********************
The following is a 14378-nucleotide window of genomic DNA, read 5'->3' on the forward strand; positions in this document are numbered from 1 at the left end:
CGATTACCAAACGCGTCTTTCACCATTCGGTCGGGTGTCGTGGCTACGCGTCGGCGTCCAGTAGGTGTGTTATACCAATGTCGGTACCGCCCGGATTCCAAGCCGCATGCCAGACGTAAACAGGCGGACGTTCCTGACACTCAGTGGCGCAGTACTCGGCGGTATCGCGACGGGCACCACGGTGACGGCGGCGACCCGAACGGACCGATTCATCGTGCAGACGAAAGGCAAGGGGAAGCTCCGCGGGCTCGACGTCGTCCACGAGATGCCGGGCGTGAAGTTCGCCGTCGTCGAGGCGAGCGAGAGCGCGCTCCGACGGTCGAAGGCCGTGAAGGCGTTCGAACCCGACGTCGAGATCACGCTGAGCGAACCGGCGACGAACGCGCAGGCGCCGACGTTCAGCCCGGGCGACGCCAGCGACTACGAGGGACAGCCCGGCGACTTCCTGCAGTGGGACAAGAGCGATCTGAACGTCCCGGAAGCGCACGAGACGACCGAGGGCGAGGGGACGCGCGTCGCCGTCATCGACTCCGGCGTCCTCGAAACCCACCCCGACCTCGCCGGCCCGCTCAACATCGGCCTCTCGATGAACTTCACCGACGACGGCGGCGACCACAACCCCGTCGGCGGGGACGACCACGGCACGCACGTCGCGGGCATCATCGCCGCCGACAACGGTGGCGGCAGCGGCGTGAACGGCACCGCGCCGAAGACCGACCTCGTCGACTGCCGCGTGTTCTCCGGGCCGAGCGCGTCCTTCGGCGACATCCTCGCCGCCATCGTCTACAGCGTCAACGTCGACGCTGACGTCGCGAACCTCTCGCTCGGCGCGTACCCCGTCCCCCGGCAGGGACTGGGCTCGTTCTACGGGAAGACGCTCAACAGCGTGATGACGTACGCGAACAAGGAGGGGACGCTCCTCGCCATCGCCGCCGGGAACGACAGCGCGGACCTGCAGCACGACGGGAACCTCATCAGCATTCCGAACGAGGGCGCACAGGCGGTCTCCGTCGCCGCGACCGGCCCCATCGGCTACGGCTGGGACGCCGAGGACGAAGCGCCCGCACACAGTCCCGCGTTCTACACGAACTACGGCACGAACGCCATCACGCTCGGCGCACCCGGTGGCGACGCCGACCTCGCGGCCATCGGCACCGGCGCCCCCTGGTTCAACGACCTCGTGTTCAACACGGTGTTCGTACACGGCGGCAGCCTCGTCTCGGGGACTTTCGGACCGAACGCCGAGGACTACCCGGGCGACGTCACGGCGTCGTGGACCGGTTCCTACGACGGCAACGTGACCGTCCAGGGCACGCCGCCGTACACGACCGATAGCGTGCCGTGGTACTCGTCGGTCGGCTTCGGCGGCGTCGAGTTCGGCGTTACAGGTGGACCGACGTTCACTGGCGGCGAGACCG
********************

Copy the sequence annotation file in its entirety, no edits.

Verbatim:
The following is a 14378-nucleotide window of genomic DNA, read 5'->3' on the forward strand; positions in this document are numbered from 1 at the left end:
CGATTACCAAACGCGTCTTTCACCATTCGGTCGGGTGTCGTGGCTACGCGTCGGCGTCCAGTAGGTGTGTTATACCAATGTCGGTACCGCCCGGATTCCAAGCCGCATGCCAGACGTAAACAGGCGGACGTTCCTGACACTCAGTGGCGCAGTACTCGGCGGTATCGCGACGGGCACCACGGTGACGGCGGCGACCCGAACGGACCGATTCATCGTGCAGACGAAAGGCAAGGGGAAGCTCCGCGGGCTCGACGTCGTCCACGAGATGCCGGGCGTGAAGTTCGCCGTCGTCGAGGCGAGCGAGAGCGCGCTCCGACGGTCGAAGGCCGTGAAGGCGTTCGAACCCGACGTCGAGATCACGCTGAGCGAACCGGCGACGAACGCGCAGGCGCCGACGTTCAGCCCGGGCGACGCCAGCGACTACGAGGGACAGCCCGGCGACTTCCTGCAGTGGGACAAGAGCGATCTGAACGTCCCGGAAGCGCACGAGACGACCGAGGGCGAGGGGACGCGCGTCGCCGTCATCGACTCCGGCGTCCTCGAAACCCACCCCGACCTCGCCGGCCCGCTCAACATCGGCCTCTCGATGAACTTCACCGACGACGGCGGCGACCACAACCCCGTCGGCGGGGACGACCACGGCACGCACGTCGCGGGCATCATCGCCGCCGACAACGGTGGCGGCAGCGGCGTGAACGGCACCGCGCCGAAGACCGACCTCGTCGACTGCCGCGTGTTCTCCGGGCCGAGCGCGTCCTTCGGCGACATCCTCGCCGCCATCGTCTACAGCGTCAACGTCGACGCTGACGTCGCGAACCTCTCGCTCGGCGCGTACCCCGTCCCCCGGCAGGGACTGGGCTCGTTCTACGGGAAGACGCTCAACAGCGTGATGACGTACGCGAACAAGGAGGGGACGCTCCTCGCCATCGCCGCCGGGAACGACAGCGCGGACCTGCAGCACGACGGGAACCTCATCAGCATTCCGAACGAGGGCGCACAGGCGGTCTCCGTCGCCGCGACCGGCCCCATCGGCTACGGCTGGGACGCCGAGGACGAAGCGCCCGCACACAGTCCCGCGTTCTACACGAACTACGGCACGAACGCCATCACGCTCGGCGCACCCGGTGGCGACGCCGACCTCGCGGCCATCGGCACCGGCGCCCCCTGGTTCAACGACCTCGTGTTCAACACGGTGTTCGTACACGGCGGCAGCCTCGTCTCGGGGACTTTCGGACCGAACGCCGAGGACTACCCGGGCGACGTCACGGCGTCGTGGACCGGTTCCTACGACGGCAACGTGACCGTCCAGGGCACGCCGCCGTACACGACCGATAGCGTGCCGTGGTACTCGTCGGTCGGCTTCGGCGGCGTCGAGTTCGGCGTTACAGGTGGACCGACGTTCACTGGCGGCGAGACCG